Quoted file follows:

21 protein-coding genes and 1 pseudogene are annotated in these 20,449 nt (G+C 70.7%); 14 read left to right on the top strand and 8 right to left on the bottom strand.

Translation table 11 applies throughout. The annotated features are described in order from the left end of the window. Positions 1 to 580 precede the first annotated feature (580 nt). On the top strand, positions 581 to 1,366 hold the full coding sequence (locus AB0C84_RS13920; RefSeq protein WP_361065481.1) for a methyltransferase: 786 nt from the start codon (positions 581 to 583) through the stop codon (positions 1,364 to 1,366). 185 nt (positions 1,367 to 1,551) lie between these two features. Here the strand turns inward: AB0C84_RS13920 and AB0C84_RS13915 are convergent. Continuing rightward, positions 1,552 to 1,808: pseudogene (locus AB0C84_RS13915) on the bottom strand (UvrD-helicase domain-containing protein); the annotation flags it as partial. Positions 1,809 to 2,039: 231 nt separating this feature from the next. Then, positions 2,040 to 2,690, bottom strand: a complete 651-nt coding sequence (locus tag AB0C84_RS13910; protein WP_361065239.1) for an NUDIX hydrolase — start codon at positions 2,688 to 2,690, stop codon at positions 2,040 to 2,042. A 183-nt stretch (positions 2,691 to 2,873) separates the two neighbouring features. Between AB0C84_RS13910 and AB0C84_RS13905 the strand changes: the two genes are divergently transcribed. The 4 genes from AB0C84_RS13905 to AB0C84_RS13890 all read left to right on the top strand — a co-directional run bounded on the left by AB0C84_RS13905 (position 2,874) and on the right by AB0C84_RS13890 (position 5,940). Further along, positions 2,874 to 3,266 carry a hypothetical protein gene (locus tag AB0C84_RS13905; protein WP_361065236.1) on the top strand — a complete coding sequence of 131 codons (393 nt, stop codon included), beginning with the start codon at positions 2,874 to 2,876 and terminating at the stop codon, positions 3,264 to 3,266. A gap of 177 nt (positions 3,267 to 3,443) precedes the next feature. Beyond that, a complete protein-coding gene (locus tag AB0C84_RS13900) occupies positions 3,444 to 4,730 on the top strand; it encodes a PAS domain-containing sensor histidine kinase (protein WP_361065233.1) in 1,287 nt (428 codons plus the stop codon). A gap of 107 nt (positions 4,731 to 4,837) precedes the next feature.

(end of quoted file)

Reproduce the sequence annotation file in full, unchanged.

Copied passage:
21 protein-coding genes and 1 pseudogene are annotated in these 20,449 nt (G+C 70.7%); 14 read left to right on the top strand and 8 right to left on the bottom strand.

Translation table 11 applies throughout. The annotated features are described in order from the left end of the window. Positions 1 to 580 precede the first annotated feature (580 nt). On the top strand, positions 581 to 1,366 hold the full coding sequence (locus AB0C84_RS13920; RefSeq protein WP_361065481.1) for a methyltransferase: 786 nt from the start codon (positions 581 to 583) through the stop codon (positions 1,364 to 1,366). 185 nt (positions 1,367 to 1,551) lie between these two features. Here the strand turns inward: AB0C84_RS13920 and AB0C84_RS13915 are convergent. Continuing rightward, positions 1,552 to 1,808: pseudogene (locus AB0C84_RS13915) on the bottom strand (UvrD-helicase domain-containing protein); the annotation flags it as partial. Positions 1,809 to 2,039: 231 nt separating this feature from the next. Then, positions 2,040 to 2,690, bottom strand: a complete 651-nt coding sequence (locus tag AB0C84_RS13910; protein WP_361065239.1) for an NUDIX hydrolase — start codon at positions 2,688 to 2,690, stop codon at positions 2,040 to 2,042. A 183-nt stretch (positions 2,691 to 2,873) separates the two neighbouring features. Between AB0C84_RS13910 and AB0C84_RS13905 the strand changes: the two genes are divergently transcribed. The 4 genes from AB0C84_RS13905 to AB0C84_RS13890 all read left to right on the top strand — a co-directional run bounded on the left by AB0C84_RS13905 (position 2,874) and on the right by AB0C84_RS13890 (position 5,940). Further along, positions 2,874 to 3,266 carry a hypothetical protein gene (locus tag AB0C84_RS13905; protein WP_361065236.1) on the top strand — a complete coding sequence of 131 codons (393 nt, stop codon included), beginning with the start codon at positions 2,874 to 2,876 and terminating at the stop codon, positions 3,264 to 3,266. A gap of 177 nt (positions 3,267 to 3,443) precedes the next feature. Beyond that, a complete protein-coding gene (locus tag AB0C84_RS13900) occupies positions 3,444 to 4,730 on the top strand; it encodes a PAS domain-containing sensor histidine kinase (protein WP_361065233.1) in 1,287 nt (428 codons plus the stop codon). A gap of 107 nt (positions 4,731 to 4,837) precedes the next feature.